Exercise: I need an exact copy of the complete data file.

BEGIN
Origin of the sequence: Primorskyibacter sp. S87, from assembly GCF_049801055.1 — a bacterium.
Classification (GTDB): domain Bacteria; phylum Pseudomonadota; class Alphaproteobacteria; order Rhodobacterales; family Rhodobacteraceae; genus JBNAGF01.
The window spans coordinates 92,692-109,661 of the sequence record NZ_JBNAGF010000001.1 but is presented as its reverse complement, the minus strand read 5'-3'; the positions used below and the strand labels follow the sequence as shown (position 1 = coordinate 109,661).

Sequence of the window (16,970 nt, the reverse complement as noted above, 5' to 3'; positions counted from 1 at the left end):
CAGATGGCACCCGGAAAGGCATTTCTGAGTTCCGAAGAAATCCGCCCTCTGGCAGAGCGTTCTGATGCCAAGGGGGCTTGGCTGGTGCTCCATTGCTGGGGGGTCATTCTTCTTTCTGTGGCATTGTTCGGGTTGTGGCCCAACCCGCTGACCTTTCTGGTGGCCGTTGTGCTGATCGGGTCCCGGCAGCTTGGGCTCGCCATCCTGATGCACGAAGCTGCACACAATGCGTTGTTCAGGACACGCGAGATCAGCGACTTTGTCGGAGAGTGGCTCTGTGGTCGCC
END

Origin of the sequence: Primorskyibacter sp. S87, from assembly GCF_049801055.1 — a bacterium.
Classification (GTDB): domain Bacteria; phylum Pseudomonadota; class Alphaproteobacteria; order Rhodobacterales; family Rhodobacteraceae; genus JBNAGF01.
The window spans coordinates 92,692-109,661 of the sequence record NZ_JBNAGF010000001.1 but is presented as its reverse complement, the minus strand read 5'-3'; the positions used below and the strand labels follow the sequence as shown (position 1 = coordinate 109,661).

Sequence of the window (16,970 nt, the reverse complement as noted above, 5' to 3'; positions counted from 1 at the left end):
CAGATGGCACCCGGAAAGGCATTTCTGAGTTCCGAAGAAATCCGCCCTCTGGCAGAGCGTTCTGATGCCAAGGGGGCTTGGCTGGTGCTCCATTGCTGGGGGGTCATTCTTCTTTCTGTGGCATTGTTCGGGTTGTGGCCCAACCCGCTGACCTTTCTGGTGGCCGTTGTGCTGATCGGGTCCCGGCAGCTTGGGCTCGCCATCCTGATGCACGAAGCTGCACACAATGCGTTGTTCAGGACACGCGAGATCAGCGACTTTGTCGGAGAGTGGCTCTGTGGTCGCC